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7 Days To Fame #2
writer: Buddy Scalera
artist: Dennis Budd

It's all fun and games until somebody dies horribly on camera. Then it's ratings gold.

Sure, that sounds cynical, but at the height of the reality television craze, it certainly seemed to be on track. Fear Factor regularly puts contestants through death-defying stunts. The late unlamented Temptation Island certainly did what it could to have relationships die horribly on camera.

Let's face it; some of these people are so unlikable that we we'd welcome at least faked death for them. See the success of Kill Reality on E! last summer, or House of Wax. We want to see Paris Hilton die.

When comics writer Buddy Scalera announced 7 Days To Fame, a mini-series about a fatal reality television show, it had the promise of dark satire. Two issues in, however, and it has become a reasonable premise about a society growing ever more unreasonable.

In the first issue, it arises by accident. Ironically, it's even a celebration of life. Late night talk-show host Marc Figliano devotes seven shows to dissecting an elderly woman's life story. Dying of cancer, Lida Wentworth gets her chance to finally be noticed. Though we only get brief soundbites, it's involving, and a good sign of Scalera's talent as a writer.

Then she pulls out a gun and blows her brains out.

It's not exactly a shocking moment to us. The cover of the book, after all, features an attractive woman with a gun in her mouth. But it's certainly shocking to Marc.

Scalera keeps the book from being coldly exploitative by focusing on the moral issues, even as they start spinning out of control. As the second issue opens, Figliano and his producer have both been fired. Morose, the talk-show host sits drinking his ambivalence away, when two men approach him with a check.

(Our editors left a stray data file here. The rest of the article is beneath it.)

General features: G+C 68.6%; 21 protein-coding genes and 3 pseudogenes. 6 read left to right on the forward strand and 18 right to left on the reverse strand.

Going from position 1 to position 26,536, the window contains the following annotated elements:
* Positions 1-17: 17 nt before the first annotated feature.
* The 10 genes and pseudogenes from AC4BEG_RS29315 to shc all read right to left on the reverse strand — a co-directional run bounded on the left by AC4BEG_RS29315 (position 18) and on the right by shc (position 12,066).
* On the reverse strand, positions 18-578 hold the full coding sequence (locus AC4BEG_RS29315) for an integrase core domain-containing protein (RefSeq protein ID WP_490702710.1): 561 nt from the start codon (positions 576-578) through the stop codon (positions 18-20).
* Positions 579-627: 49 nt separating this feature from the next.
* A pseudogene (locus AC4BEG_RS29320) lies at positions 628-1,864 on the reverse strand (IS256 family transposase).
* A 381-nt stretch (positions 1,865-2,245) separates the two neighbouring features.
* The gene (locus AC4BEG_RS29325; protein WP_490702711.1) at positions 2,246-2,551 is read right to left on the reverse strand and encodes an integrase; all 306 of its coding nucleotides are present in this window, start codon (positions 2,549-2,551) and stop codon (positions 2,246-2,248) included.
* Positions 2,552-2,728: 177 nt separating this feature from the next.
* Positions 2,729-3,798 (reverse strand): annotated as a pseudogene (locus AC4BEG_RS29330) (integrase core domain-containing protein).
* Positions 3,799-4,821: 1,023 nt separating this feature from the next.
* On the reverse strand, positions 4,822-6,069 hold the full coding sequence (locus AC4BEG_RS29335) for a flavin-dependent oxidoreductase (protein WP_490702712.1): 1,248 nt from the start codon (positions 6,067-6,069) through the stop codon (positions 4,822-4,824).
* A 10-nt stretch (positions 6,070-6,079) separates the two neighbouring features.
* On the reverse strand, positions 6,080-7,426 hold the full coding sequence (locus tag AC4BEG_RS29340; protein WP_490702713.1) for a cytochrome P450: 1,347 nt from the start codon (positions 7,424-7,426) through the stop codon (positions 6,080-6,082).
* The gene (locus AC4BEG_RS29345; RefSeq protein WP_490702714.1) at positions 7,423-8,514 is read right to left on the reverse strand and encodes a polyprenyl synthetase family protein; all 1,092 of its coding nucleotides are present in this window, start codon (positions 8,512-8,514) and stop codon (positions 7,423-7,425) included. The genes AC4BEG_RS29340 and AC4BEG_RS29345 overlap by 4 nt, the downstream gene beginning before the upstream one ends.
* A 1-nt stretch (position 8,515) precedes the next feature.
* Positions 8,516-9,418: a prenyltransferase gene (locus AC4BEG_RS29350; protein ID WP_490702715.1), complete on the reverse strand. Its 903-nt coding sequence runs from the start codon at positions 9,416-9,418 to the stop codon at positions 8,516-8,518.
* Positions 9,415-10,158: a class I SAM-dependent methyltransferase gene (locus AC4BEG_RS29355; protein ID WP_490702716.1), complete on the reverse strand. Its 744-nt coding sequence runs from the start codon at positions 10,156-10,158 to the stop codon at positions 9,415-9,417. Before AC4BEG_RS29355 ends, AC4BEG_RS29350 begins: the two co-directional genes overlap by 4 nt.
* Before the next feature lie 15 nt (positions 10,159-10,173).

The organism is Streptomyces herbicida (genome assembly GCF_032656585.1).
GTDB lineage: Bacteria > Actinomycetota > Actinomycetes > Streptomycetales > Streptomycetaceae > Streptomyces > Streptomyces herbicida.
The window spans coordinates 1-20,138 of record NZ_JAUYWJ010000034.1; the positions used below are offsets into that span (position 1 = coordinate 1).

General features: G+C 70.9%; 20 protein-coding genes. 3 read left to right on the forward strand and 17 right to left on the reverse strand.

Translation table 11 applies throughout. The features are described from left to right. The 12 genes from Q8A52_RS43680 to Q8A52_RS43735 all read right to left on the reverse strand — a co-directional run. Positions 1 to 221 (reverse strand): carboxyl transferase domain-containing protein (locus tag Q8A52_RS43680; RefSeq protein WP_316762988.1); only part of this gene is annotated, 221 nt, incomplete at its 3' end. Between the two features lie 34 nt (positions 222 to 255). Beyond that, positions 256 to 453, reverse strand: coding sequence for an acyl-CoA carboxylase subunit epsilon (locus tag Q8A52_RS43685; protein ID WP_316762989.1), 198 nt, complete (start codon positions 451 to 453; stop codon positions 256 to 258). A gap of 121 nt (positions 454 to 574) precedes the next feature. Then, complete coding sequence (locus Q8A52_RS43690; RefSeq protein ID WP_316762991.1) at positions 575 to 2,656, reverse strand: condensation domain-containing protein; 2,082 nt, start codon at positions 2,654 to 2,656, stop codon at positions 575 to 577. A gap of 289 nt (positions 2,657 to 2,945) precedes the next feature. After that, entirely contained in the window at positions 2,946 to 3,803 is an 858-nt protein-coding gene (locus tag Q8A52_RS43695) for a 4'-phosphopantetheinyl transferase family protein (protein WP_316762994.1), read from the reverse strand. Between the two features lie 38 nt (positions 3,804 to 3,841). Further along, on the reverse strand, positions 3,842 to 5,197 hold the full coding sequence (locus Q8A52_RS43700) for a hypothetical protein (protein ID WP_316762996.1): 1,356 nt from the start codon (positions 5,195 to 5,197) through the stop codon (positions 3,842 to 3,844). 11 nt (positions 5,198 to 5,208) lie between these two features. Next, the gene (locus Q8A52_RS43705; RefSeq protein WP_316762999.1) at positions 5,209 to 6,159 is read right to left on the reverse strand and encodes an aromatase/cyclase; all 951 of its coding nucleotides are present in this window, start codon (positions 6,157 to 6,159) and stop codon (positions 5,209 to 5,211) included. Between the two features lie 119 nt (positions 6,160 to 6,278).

They represent a website. Naturally, the clip of Lida blowing her brains out has been a top download, and they figured they owe Figliano royalties …and a further offer. Since their site is pay per view, people have to know exactly what they're going to see, so why not set up what has become known in the media as "7 Days to Fame?"

It starts out as almost legitimate. But you can see where Scalera may be going when a girl being interviewed on camera ditzily says she'd love to be on the show. What begins as a way for terminal patients to be heard has become far more about the fame. Of course, we knew this would happen. Figliano had to know it would happen. But he, too, wanted the fame.

Though a little cartoony, Dennis Budd's art serves the story well. He makes good facial distinctions, and good emotional reads so we have a sense of subtext.

The second issue kicks the ethical debate up a notch, and to the book's credit, it also doesn't shy away from the legal consequences. Those will clearly become bigger for the third issue.

With Howard Stern moving to Sirius in order to get out from under the FCC, it does seem like the public wants their entertainment unfettered. And just because they want it doesn't mean they should get it.

On the internet, there are plenty of sites like the book's Bizarre.com already that make 7 Days To Fame seem like only a matter of time. Scalera isn't offering us any easy judgments (yet), but he is offering something far more thought-provoking than the sensationalistic covers suggest.

Derek McCaw

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